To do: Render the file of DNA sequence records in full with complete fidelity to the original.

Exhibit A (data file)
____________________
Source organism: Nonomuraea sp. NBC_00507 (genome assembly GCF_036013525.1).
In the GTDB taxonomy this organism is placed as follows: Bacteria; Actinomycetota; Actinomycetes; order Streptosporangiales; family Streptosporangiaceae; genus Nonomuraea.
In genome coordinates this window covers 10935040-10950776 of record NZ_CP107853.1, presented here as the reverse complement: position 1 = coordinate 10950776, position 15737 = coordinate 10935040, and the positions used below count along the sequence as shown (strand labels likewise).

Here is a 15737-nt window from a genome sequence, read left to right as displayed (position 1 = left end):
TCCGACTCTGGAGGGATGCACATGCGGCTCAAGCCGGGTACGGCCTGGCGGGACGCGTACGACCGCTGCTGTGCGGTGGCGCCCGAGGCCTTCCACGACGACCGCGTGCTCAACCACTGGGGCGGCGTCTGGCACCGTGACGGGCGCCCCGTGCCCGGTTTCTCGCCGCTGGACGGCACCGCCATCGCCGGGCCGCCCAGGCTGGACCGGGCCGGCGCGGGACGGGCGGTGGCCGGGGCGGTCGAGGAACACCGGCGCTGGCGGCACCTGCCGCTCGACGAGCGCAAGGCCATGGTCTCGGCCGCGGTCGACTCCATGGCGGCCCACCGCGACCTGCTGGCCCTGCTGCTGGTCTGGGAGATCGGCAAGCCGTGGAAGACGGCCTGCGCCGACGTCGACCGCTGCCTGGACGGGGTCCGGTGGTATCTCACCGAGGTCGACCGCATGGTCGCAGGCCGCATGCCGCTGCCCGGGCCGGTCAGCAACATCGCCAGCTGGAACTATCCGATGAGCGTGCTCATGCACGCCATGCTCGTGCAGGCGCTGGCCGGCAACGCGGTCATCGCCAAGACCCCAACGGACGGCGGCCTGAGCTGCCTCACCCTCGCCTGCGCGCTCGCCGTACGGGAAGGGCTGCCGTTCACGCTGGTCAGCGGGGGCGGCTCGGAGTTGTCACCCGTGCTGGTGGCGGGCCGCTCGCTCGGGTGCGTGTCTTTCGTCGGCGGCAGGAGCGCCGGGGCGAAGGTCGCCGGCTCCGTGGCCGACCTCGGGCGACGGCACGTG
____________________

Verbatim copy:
Source organism: Nonomuraea sp. NBC_00507 (genome assembly GCF_036013525.1).
In the GTDB taxonomy this organism is placed as follows: Bacteria; Actinomycetota; Actinomycetes; order Streptosporangiales; family Streptosporangiaceae; genus Nonomuraea.
In genome coordinates this window covers 10935040-10950776 of record NZ_CP107853.1, presented here as the reverse complement: position 1 = coordinate 10950776, position 15737 = coordinate 10935040, and the positions used below count along the sequence as shown (strand labels likewise).

Here is a 15737-nt window from a genome sequence, read left to right as displayed (position 1 = left end):
TCCGACTCTGGAGGGATGCACATGCGGCTCAAGCCGGGTACGGCCTGGCGGGACGCGTACGACCGCTGCTGTGCGGTGGCGCCCGAGGCCTTCCACGACGACCGCGTGCTCAACCACTGGGGCGGCGTCTGGCACCGTGACGGGCGCCCCGTGCCCGGTTTCTCGCCGCTGGACGGCACCGCCATCGCCGGGCCGCCCAGGCTGGACCGGGCCGGCGCGGGACGGGCGGTGGCCGGGGCGGTCGAGGAACACCGGCGCTGGCGGCACCTGCCGCTCGACGAGCGCAAGGCCATGGTCTCGGCCGCGGTCGACTCCATGGCGGCCCACCGCGACCTGCTGGCCCTGCTGCTGGTCTGGGAGATCGGCAAGCCGTGGAAGACGGCCTGCGCCGACGTCGACCGCTGCCTGGACGGGGTCCGGTGGTATCTCACCGAGGTCGACCGCATGGTCGCAGGCCGCATGCCGCTGCCCGGGCCGGTCAGCAACATCGCCAGCTGGAACTATCCGATGAGCGTGCTCATGCACGCCATGCTCGTGCAGGCGCTGGCCGGCAACGCGGTCATCGCCAAGACCCCAACGGACGGCGGCCTGAGCTGCCTCACCCTCGCCTGCGCGCTCGCCGTACGGGAAGGGCTGCCGTTCACGCTGGTCAGCGGGGGCGGCTCGGAGTTGTCACCCGTGCTGGTGGCGGGCCGCTCGCTCGGGTGCGTGTCTTTCGTCGGCGGCAGGAGCGCCGGGGCGAAGGTCGCCGGCTCCGTGGCCGACCTCGGGCGACGGCACGTG